Leaf Dropping

Discussion in 'THE CROTON SOCIETY' started by Littlegatorfarm, Feb 9, 2017.

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  1. Littlegatorfarm

    Littlegatorfarm New Member

    Messages:
    28
    Hi everyone. I plated a number of small Mrs. Iceton's into the ground a couple months ago. It seems about half them have dropped many leaves and look like skeletons of their former selves. I'm trying to figure this out what caused this. Next to the skeletons are some that still look full and nice so I'm really puzzled by it.
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    Last edited: Feb 9, 2017
  2. Littlegatorfarm

    Littlegatorfarm New Member

    Messages:
    28
    Could this be a result of overwatering? The area stays pretty damp, and get splash from the grass irritation near by that runs 3 times a week.
     
  3. Phil Stager

    Phil Stager Well-Known Member

    Messages:
    1,637
    Location:
    Sunny St. Pete, FL
    Pretty normal since it is winter - less sunlight, less rain, lower temps. A light fertilizing and some warm weather and they should bounce right back.
     
  4. Native son

    Native son Well-Known Member

    Messages:
    869
    Location:
    10a
    I see this often you might want to add pine bark, oak leaves or any thing you can get to help get more acid soils. I am constantly working to lower my soil ph with loads of mulch.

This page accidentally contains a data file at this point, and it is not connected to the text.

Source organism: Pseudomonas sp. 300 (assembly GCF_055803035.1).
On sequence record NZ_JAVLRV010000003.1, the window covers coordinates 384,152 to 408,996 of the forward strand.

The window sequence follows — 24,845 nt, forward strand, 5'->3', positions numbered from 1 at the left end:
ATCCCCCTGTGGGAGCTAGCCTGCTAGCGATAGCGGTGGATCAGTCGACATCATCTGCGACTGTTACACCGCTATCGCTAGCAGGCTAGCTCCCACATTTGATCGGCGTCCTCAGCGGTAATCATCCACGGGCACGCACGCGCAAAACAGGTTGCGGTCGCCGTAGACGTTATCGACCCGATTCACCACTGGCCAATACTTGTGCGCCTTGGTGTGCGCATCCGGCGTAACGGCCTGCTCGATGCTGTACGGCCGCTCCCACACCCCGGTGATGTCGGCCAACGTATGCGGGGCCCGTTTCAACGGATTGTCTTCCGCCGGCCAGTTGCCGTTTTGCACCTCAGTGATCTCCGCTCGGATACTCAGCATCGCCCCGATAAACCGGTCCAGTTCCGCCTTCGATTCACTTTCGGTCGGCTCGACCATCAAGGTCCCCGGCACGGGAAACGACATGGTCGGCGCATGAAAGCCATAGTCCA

5. fawnridge

    fawnridge Well-Known Member

    Messages:
    1,439
    Location:
    Western Boca Raton
    In addition to everything else that's been said, keep in mind that Crotons want to grow into small trees, thus the dropping of lower leaves and the growth of a main trunk is common.
     
  6. VeroKarl

    VeroKarl Well-Known Member

    Messages:
    352
    Location:
    Vero Beach
    Many of my recently planted crotons are dropping leaves like crazy as well, but I am not overly concerned. Like Phil said this happens some winters depending on temperature, rain, etc. I need to add more mulch and wait for rain and warm weather. I will fertilize once the weather changes. Give it time they should be fine. I know root rot can be a problem with really saturated soil, but unless you are getting considerably more rain and have constant irrigation I can't imagine that you are having that problem now.
     
  7. Littlegatorfarm

    Littlegatorfarm New Member

    Messages:
    28
    Thank you for all the responses. So it's not overwatering?

    I have access to lots of coffee grounds. That should lower the ph and add nitrogen. I'm on it!
     
    Native son likes this.

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